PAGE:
Direct ink writing is a revolutionary additive manufacturing technique, in which a filament of a paste (known as an “ink”) is extruded from a small nozzle while it is moved across a platform. The method, which is over 20 years old, has hitherto demonstrated great potential in a variety of fields ranging from electronics and robotics to biomedical implants.
Despite its versatility, two major issues have hindered its widespread use: a) the ink thickness and style, which has so far been predefined by the size of the nozzle and its path, impeding 3D printing under varying conditions, and b) the trial-and-error approach researchers have used to select the printing conditions.
In response to these issues, in a study published in Advanced Materials, researchers from MIT, devised a strategy that achieves printing resolution beyond the nozzle size, drawing diverse complex patterns with a linear nozzle path under a protocol of well-defined criteria. Experimenting with the different parameters of speed and distance of the nozzle from the substrate along a linear path, Dr. Hyunwoo Yuk and Prof. Xuanhe Zhao succeeded in obtaining continuous printing sequences of varying fiber diameters and patterns.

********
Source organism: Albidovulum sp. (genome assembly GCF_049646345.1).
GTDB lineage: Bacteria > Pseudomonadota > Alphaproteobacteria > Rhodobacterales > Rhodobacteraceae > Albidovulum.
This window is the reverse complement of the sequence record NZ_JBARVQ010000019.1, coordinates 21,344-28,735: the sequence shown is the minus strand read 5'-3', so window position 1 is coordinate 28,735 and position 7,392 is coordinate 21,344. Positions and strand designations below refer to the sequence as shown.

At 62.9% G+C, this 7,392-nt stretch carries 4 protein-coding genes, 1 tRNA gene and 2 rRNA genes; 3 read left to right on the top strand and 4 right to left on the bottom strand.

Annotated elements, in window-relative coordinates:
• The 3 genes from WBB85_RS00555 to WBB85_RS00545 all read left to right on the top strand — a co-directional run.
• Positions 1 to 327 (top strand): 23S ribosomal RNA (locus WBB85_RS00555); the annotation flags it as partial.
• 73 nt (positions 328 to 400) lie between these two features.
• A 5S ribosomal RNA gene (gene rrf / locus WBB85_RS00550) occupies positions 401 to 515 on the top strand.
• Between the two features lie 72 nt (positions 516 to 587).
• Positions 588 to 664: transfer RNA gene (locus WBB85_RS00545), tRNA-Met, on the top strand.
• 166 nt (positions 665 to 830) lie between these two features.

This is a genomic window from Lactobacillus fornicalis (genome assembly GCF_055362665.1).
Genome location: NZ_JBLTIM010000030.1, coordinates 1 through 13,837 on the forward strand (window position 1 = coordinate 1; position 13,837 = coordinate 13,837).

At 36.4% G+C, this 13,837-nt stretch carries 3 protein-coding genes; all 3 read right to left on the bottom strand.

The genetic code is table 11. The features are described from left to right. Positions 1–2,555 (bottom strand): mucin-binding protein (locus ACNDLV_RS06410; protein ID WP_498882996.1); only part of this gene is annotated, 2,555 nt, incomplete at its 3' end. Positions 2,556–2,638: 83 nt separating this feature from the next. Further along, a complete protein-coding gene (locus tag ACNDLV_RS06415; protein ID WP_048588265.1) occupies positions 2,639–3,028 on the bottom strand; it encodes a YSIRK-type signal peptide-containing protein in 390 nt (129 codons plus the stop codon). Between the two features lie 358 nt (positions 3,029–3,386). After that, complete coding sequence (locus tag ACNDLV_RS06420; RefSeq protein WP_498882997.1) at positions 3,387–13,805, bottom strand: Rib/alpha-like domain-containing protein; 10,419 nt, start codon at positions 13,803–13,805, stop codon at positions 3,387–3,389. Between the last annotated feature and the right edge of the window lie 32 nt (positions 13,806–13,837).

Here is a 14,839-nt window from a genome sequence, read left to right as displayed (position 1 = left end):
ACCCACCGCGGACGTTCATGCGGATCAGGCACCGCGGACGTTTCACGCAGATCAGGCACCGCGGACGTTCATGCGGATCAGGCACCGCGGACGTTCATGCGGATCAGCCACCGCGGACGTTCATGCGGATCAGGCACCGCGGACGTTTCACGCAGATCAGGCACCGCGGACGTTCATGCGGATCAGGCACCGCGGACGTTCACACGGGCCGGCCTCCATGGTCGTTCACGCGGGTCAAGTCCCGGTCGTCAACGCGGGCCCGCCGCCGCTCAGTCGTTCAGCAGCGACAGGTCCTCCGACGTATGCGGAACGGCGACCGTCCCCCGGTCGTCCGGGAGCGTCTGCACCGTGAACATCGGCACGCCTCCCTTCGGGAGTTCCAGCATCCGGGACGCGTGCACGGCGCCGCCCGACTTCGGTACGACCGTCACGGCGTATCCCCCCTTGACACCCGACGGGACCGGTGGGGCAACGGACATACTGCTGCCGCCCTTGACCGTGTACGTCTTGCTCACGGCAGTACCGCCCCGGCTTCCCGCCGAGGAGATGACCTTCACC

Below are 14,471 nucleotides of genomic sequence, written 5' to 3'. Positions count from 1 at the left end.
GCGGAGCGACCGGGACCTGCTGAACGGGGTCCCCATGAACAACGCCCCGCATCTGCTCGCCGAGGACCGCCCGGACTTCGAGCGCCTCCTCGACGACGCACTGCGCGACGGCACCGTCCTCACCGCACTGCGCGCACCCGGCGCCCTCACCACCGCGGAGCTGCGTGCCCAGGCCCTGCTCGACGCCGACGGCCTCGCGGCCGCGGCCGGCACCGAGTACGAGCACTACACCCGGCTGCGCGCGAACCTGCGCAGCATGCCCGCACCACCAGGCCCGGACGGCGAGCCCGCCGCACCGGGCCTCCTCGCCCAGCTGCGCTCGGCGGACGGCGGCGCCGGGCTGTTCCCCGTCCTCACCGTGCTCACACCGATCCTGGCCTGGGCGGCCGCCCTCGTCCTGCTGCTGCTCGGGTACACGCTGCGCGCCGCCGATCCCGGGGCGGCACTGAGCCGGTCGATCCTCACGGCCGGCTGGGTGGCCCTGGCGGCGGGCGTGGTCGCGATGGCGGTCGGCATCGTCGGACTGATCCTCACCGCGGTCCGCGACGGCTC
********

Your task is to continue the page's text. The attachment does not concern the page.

To rationally select the printing parameters, they constructed a phase diagram that allowed them to quantitatively identify the safe regimes of operation, thereby minimizing deformation, instabilities and fracture of the viscoelastic ink. As a proof of concept, they designed stretchable 3D structures with tunable stiffening with gradient and programmable swelling properties, all printed with a single nozzle.
The reseachers state, “In this study, we report a new strategy to exceed the limits of DIW 3D-printing by harnessing deformation, instability, and fracture of the viscoelastic ink. The new strategy allows for […] reproducible printing of inks in a diverse range of resolution and patterns, using a single nozzle and ink materials. The current work is a great example to show that the mechanics of inks play a critical role in the development of 3D-printing technology.”